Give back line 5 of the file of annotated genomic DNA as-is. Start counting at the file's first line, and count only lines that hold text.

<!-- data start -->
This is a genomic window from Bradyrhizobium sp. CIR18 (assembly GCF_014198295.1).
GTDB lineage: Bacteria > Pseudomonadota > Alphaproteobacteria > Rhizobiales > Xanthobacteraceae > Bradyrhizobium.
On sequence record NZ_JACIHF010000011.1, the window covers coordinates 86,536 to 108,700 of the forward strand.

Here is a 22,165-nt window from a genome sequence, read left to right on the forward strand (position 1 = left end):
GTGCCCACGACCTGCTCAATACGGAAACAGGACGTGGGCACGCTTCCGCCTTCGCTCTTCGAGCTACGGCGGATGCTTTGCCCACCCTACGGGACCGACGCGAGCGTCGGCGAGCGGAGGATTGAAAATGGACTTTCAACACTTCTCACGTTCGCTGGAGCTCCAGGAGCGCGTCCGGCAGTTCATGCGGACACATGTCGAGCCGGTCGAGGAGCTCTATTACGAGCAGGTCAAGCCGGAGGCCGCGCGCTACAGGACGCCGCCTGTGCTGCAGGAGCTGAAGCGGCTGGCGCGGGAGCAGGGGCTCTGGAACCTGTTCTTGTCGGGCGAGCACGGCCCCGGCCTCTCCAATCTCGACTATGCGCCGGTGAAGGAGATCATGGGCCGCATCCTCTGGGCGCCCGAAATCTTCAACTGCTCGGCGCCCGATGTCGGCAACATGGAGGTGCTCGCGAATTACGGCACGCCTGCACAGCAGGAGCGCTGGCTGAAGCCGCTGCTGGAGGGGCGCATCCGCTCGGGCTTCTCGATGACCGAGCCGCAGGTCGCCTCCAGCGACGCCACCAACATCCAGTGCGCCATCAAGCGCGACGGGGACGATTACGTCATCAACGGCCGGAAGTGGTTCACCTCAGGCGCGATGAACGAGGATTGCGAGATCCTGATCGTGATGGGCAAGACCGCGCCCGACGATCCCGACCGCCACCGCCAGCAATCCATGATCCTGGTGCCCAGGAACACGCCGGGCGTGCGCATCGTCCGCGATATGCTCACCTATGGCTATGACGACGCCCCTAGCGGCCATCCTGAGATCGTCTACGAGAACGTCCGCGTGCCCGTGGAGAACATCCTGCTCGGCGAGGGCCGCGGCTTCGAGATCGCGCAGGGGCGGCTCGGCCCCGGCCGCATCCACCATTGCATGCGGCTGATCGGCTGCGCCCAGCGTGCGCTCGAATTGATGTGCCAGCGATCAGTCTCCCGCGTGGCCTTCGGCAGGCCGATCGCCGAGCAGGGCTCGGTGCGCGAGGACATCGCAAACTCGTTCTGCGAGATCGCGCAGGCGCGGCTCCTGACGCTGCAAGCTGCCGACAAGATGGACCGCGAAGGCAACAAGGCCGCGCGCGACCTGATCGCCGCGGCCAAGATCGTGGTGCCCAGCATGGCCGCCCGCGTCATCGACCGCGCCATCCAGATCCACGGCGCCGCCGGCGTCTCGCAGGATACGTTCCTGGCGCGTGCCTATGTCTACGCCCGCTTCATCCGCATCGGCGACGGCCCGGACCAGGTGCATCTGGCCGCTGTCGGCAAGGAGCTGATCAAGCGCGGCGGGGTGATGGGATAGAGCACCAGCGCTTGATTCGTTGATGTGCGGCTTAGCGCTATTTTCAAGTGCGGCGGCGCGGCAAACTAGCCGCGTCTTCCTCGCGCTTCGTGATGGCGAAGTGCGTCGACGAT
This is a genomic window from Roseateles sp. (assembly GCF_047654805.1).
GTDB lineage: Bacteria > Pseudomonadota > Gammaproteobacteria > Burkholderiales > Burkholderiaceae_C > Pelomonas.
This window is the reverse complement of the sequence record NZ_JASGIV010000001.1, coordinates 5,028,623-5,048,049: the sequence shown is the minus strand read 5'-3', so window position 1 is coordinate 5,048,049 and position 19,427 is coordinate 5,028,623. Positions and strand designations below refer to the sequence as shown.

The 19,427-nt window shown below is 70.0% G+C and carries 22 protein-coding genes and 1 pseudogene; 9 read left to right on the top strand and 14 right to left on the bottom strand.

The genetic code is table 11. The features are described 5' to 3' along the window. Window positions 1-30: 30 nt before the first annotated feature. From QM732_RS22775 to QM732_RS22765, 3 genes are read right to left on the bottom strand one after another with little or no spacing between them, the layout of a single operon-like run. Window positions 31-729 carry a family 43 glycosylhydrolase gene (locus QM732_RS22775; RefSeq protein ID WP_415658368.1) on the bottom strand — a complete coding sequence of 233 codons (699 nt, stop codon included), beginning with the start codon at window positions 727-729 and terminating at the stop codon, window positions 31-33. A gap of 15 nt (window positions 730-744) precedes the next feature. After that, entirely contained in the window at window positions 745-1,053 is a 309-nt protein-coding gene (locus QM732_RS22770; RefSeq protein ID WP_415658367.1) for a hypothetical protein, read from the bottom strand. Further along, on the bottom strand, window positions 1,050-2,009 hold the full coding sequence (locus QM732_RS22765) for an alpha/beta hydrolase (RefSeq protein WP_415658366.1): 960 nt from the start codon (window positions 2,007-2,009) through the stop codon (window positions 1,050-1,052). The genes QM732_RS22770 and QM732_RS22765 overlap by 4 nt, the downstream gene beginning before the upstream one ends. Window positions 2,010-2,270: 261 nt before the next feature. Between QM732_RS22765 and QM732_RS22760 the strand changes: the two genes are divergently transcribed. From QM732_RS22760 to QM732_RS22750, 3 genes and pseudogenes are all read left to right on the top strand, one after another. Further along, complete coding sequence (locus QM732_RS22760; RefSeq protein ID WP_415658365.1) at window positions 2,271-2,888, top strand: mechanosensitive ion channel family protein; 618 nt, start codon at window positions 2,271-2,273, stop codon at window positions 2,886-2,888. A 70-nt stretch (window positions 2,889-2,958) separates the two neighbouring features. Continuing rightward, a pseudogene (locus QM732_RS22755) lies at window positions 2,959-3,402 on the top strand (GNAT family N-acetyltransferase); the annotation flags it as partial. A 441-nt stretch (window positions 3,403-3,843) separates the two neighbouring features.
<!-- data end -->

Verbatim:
GTGCCCACGACCTGCTCAATACGGAAACAGGACGTGGGCACGCTTCCGCCTTCGCTCTTCGAGCTACGGCGGATGCTTTGCCCACCCTACGGGACCGACGCGAGCGTCGGCGAGCGGAGGATTGAAAATGGACTTTCAACACTTCTCACGTTCGCTGGAGCTCCAGGAGCGCGTCCGGCAGTTCATGCGGACACATGTCGAGCCGGTCGAGGAGCTCTATTACGAGCAGGTCAAGCCGGAGGCCGCGCGCTACAGGACGCCGCCTGTGCTGCAGGAGCTGAAGCGGCTGGCGCGGGAGCAGGGGCTCTGGAACCTGTTCTTGTCGGGCGAGCACGGCCCCGGCCTCTCCAATCTCGACTATGCGCCGGTGAAGGAGATCATGGGCCGCATCCTCTGGGCGCCCGAAATCTTCAACTGCTCGGCGCCCGATGTCGGCAACATGGAGGTGCTCGCGAATTACGGCACGCCTGCACAGCAGGAGCGCTGGCTGAAGCCGCTGCTGGAGGGGCGCATCCGCTCGGGCTTCTCGATGACCGAGCCGCAGGTCGCCTCCAGCGACGCCACCAACATCCAGTGCGCCATCAAGCGCGACGGGGACGATTACGTCATCAACGGCCGGAAGTGGTTCACCTCAGGCGCGATGAACGAGGATTGCGAGATCCTGATCGTGATGGGCAAGACCGCGCCCGACGATCCCGACCGCCACCGCCAGCAATCCATGATCCTGGTGCCCAGGAACACGCCGGGCGTGCGCATCGTCCGCGATATGCTCACCTATGGCTATGACGACGCCCCTAGCGGCCATCCTGAGATCGTCTACGAGAACGTCCGCGTGCCCGTGGAGAACATCCTGCTCGGCGAGGGCCGCGGCTTCGAGATCGCGCAGGGGCGGCTCGGCCCCGGCCGCATCCACCATTGCATGCGGCTGATCGGCTGCGCCCAGCGTGCGCTCGAATTGATGTGCCAGCGATCAGTCTCCCGCGTGGCCTTCGGCAGGCCGATCGCCGAGCAGGGCTCGGTGCGCGAGGACATCGCAAACTCGTTCTGCGAGATCGCGCAGGCGCGGCTCCTGACGCTGCAAGCTGCCGACAAGATGGACCGCGAAGGCAACAAGGCCGCGCGCGACCTGATCGCCGCGGCCAAGATCGTGGTGCCCAGCATGGCCGCCCGCGTCATCGACCGCGCCATCCAGATCCACGGCGCCGCCGGCGTCTCGCAGGATACGTTCCTGGCGCGTGCCTATGTCTACGCCCGCTTCATCCGCATCGGCGACGGCCCGGACCAGGTGCATCTGGCCGCTGTCGGCAAGGAGCTGATCAAGCGCGGCGGGGTGATGGGATAGAGCACCAGCGCTTGATTCGTTGATGTGCGGCTTAGCGCTATTTTCAAGTGCGGCGGCGCGGCAAACTAGCCGCGTCTTCCTCGCGCTTCGTGATGGCGAAGTGCGTCGACGAT